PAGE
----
Security Tokens, Guidance from the SEC & Reviving an Intellectual Property Market
“The crypto world has been a nice fit for the derivatives industry,” said Jim Falvey. “When there were trading pits, it was largely a family business and the industry grew by locals bringing in their family members. However, as technology evolved, we’ve needed to look at new ways to expand and find the next generation of traders. Crypto traders are a group that could fill that void. They are interested in trading. Folks in the derivatives business believe that crypto traders can also trade other, more traditional, asset classes.”
A long-time industry lawyer, Falvey has held positions at CME Group, the U.S. Futures Exchange and R.J O’Brien. He most recently ventured into the cryptocurrency space, specifically with tokens. He sat down with Hehmeyer Trading + Investments to talk about how he has gotten valuable guidance from the Securities and Exchange Commission (SEC) as he navigates this growing asset class, why he believes security tokens can launch great business ideas and how he is helping revive an intellectual property market.
Introduction to Crypto via Blockchain
“In 2014, I was working with an entity called Clearable,” said Falvey. “They had the idea to be a derivatives clearing organization leveraging blockchain for the FX markets.”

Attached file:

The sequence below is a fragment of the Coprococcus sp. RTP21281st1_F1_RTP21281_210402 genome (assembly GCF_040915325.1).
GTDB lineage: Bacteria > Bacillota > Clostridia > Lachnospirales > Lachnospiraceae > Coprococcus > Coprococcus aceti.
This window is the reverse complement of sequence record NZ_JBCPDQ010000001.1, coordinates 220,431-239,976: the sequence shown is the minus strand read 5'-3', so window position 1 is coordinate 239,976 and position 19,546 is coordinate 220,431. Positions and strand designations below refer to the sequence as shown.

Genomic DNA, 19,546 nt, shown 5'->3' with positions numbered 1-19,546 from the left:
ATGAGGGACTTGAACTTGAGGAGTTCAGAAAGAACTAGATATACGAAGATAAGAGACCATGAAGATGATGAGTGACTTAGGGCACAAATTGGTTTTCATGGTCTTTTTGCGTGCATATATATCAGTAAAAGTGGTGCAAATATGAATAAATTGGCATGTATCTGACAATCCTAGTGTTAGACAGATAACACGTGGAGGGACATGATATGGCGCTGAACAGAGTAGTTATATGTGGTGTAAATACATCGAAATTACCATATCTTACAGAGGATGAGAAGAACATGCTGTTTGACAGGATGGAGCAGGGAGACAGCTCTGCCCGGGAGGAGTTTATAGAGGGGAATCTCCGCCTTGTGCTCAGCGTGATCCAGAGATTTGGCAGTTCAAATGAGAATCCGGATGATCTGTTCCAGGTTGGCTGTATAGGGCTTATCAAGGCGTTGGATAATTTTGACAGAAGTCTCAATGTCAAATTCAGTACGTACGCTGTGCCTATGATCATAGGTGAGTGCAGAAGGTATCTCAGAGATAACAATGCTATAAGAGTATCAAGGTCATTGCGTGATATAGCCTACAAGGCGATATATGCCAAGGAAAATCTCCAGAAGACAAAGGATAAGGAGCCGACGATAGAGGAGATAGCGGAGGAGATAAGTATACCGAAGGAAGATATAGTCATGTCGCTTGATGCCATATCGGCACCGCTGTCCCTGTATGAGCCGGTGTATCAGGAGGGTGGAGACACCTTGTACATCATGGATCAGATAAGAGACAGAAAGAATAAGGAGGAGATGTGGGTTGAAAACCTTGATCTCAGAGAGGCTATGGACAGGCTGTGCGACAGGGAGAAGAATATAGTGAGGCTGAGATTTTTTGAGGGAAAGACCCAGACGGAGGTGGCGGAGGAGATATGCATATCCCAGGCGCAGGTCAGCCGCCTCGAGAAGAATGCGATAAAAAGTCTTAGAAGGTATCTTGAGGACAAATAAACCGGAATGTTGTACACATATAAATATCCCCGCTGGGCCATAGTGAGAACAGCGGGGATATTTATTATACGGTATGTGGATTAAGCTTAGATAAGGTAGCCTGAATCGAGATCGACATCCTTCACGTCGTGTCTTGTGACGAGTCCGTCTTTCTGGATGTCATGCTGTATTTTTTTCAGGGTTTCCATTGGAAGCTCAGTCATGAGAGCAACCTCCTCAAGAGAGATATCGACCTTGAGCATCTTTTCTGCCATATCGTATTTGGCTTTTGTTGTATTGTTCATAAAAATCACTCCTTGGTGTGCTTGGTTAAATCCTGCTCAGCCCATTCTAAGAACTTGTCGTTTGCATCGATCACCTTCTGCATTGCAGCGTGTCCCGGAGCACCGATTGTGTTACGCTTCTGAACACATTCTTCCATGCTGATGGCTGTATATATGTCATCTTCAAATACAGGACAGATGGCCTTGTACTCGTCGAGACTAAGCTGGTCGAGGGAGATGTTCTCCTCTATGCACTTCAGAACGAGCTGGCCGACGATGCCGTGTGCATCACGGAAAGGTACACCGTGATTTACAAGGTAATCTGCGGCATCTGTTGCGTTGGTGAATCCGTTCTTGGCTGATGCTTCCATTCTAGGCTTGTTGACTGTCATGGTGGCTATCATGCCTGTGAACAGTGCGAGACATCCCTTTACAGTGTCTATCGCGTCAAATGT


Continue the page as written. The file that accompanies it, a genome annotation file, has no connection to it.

Falvey explained that bitcoin blockchain technology updates every 10 minutes so Clearbable would essentially be able to offer real-time risk management and clearing capabilities.
While the concept received positive feedback from the Commodity Futures Trading Commission (CFTC), the problem became a fundraising issue.
“Clearinghouses that offer trading on margin need to have a guarantee fund of at least $50 million and that is a lot of money to raise for a start up before we took into consideration the operating costs,” said Falvey.
Falvey says that the idea was not all-together abandoned but clearing for FX markets is not top of mind for the industry at the moment.
“My introduction to cryptocurrencies was by way of blockchain,” said Falvey.
“From there it seemed the entire industry was taken over by the crypto buzz. I have seen a handful of senior derivative executives tapped by Silicon Valley or New York to sit on Boards working with blockchain. At the same time, I’ve seen the younger generation also recruited to bring their technology expertise to the crypto world.”
Initial Coin Offerings (ICO)
Currently, Falvey is General Counsel to two emerging companies looking to launch ICOs.
The first company, Big Data Block, is looking to democratize big data projects for small and mid-sized companies.
“Big data is such an important aspect for finance, medicine and law. There is so much information available and analytics really provide insight into what that data is telling us,” said Falvey. “However, most big data products are geared toward large companies.”
By leveraging blockchain, Big Data Block will outsource data analytics projects to third parties and help smaller firms identify findings in their data.